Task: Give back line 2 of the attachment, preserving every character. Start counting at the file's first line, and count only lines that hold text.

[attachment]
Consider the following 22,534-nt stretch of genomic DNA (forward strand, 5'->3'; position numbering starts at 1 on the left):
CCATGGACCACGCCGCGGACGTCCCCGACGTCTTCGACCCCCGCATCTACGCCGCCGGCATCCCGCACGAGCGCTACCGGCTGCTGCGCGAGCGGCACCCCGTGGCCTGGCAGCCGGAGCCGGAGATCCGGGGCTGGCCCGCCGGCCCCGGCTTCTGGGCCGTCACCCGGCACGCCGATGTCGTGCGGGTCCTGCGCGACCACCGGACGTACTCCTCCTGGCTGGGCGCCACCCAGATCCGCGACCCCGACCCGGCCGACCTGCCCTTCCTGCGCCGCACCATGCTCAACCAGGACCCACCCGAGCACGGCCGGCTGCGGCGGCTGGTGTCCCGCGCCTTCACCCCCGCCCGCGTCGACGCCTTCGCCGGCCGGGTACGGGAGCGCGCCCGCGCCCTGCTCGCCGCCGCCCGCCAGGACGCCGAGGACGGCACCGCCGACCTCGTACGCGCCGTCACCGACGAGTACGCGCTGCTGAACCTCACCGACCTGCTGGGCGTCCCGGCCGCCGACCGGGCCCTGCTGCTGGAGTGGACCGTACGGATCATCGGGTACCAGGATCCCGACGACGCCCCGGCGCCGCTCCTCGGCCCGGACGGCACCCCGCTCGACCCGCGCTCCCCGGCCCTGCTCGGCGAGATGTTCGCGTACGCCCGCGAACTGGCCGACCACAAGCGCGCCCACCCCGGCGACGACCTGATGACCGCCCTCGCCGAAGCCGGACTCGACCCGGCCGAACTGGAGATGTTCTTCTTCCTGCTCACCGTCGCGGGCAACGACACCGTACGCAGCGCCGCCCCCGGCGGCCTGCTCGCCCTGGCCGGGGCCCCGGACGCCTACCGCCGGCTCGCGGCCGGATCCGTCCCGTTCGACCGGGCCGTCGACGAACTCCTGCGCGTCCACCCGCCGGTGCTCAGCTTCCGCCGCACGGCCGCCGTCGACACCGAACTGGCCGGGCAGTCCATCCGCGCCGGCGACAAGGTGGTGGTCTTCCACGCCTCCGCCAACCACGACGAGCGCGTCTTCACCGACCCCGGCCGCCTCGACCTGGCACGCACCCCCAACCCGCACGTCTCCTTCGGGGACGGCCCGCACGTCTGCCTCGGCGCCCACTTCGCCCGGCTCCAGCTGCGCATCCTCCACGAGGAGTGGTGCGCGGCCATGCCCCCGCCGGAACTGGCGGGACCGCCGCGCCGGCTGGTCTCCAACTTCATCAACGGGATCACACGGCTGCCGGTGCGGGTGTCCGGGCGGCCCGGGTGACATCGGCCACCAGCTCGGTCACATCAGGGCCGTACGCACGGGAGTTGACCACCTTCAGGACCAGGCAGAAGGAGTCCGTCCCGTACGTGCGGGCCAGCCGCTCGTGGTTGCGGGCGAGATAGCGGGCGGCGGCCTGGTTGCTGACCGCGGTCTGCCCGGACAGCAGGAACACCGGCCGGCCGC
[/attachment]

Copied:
CCATGGACCACGCCGCGGACGTCCCCGACGTCTTCGACCCCCGCATCTACGCCGCCGGCATCCCGCACGAGCGCTACCGGCTGCTGCGCGAGCGGCACCCCGTGGCCTGGCAGCCGGAGCCGGAGATCCGGGGCTGGCCCGCCGGCCCCGGCTTCTGGGCCGTCACCCGGCACGCCGATGTCGTGCGGGTCCTGCGCGACCACCGGACGTACTCCTCCTGGCTGGGCGCCACCCAGATCCGCGACCCCGACCCGGCCGACCTGCCCTTCCTGCGCCGCACCATGCTCAACCAGGACCCACCCGAGCACGGCCGGCTGCGGCGGCTGGTGTCCCGCGCCTTCACCCCCGCCCGCGTCGACGCCTTCGCCGGCCGGGTACGGGAGCGCGCCCGCGCCCTGCTCGCCGCCGCCCGCCAGGACGCCGAGGACGGCACCGCCGACCTCGTACGCGCCGTCACCGACGAGTACGCGCTGCTGAACCTCACCGACCTGCTGGGCGTCCCGGCCGCCGACCGGGCCCTGCTGCTGGAGTGGACCGTACGGATCATCGGGTACCAGGATCCCGACGACGCCCCGGCGCCGCTCCTCGGCCCGGACGGCACCCCGCTCGACCCGCGCTCCCCGGCCCTGCTCGGCGAGATGTTCGCGTACGCCCGCGAACTGGCCGACCACAAGCGCGCCCACCCCGGCGACGACCTGATGACCGCCCTCGCCGAAGCCGGACTCGACCCGGCCGAACTGGAGATGTTCTTCTTCCTGCTCACCGTCGCGGGCAACGACACCGTACGCAGCGCCGCCCCCGGCGGCCTGCTCGCCCTGGCCGGGGCCCCGGACGCCTACCGCCGGCTCGCGGCCGGATCCGTCCCGTTCGACCGGGCCGTCGACGAACTCCTGCGCGTCCACCCGCCGGTGCTCAGCTTCCGCCGCACGGCCGCCGTCGACACCGAACTGGCCGGGCAGTCCATCCGCGCCGGCGACAAGGTGGTGGTCTTCCACGCCTCCGCCAACCACGACGAGCGCGTCTTCACCGACCCCGGCCGCCTCGACCTGGCACGCACCCCCAACCCGCACGTCTCCTTCGGGGACGGCCCGCACGTCTGCCTCGGCGCCCACTTCGCCCGGCTCCAGCTGCGCATCCTCCACGAGGAGTGGTGCGCGGCCATGCCCCCGCCGGAACTGGCGGGACCGCCGCGCCGGCTGGTCTCCAACTTCATCAACGGGATCACACGGCTGCCGGTGCGGGTGTCCGGGCGGCCCGGGTGACATCGGCCACCAGCTCGGTCACATCAGGGCCGTACGCACGGGAGTTGACCACCTTCAGGACCAGGCAGAAGGAGTCCGTCCCGTACGTGCGGGCCAGCCGCTCGTGGTTGCGGGCGAGATAGCGGGCGGCGGCCTGGTTGCTGACCGCGGTCTGCCCGGACAGCAGGAACACCGGCCGGCCGC